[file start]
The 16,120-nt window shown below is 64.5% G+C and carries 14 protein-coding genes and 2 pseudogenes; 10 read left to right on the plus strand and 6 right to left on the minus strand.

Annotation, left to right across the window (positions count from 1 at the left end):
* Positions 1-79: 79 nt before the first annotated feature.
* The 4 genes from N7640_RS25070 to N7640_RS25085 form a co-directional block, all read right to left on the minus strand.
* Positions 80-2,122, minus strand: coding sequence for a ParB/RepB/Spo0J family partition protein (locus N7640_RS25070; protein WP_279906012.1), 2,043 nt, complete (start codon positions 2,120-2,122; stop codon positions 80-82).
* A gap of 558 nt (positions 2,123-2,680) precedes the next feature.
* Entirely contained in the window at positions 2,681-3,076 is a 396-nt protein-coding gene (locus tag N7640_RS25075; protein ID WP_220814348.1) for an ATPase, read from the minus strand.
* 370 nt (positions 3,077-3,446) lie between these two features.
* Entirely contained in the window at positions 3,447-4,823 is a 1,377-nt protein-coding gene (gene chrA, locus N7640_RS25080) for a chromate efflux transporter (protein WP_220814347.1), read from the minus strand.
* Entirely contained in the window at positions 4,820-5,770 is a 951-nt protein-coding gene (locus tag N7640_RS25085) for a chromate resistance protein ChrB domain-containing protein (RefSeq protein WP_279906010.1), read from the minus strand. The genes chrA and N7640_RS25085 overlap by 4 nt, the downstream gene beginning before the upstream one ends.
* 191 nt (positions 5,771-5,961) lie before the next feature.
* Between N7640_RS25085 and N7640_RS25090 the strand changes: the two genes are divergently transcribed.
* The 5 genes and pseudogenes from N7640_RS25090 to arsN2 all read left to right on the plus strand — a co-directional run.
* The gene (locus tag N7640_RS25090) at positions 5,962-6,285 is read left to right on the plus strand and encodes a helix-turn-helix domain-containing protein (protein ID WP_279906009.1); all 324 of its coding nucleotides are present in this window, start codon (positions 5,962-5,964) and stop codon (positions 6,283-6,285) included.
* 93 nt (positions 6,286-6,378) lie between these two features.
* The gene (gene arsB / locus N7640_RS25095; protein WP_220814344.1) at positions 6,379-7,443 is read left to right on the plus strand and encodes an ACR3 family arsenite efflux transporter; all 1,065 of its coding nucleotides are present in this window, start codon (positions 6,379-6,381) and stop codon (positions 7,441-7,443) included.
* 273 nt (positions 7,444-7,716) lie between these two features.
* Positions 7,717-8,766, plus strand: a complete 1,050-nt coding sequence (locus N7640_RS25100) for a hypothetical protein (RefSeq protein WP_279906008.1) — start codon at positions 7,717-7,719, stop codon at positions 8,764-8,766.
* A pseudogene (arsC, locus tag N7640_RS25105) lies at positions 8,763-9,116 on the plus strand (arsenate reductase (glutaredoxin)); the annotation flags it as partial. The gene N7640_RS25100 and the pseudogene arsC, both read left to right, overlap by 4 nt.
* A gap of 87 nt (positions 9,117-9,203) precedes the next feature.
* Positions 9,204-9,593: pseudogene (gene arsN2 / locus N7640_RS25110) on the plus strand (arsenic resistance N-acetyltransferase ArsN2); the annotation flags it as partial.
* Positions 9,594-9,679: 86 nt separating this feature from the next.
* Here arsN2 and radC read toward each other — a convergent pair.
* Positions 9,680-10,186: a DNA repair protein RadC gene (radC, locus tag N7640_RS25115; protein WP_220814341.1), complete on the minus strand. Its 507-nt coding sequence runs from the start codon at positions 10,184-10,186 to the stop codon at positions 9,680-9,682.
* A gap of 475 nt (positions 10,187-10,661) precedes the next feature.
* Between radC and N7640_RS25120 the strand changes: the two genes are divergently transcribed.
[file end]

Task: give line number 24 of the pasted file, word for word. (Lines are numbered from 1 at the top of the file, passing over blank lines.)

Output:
* Positions 9,680-10,186: a DNA repair protein RadC gene (radC, locus tag N7640_RS25115; protein WP_220814341.1), complete on the minus strand. Its 507-nt coding sequence runs from the start codon at positions 10,184-10,186 to the stop codon at positions 9,680-9,682.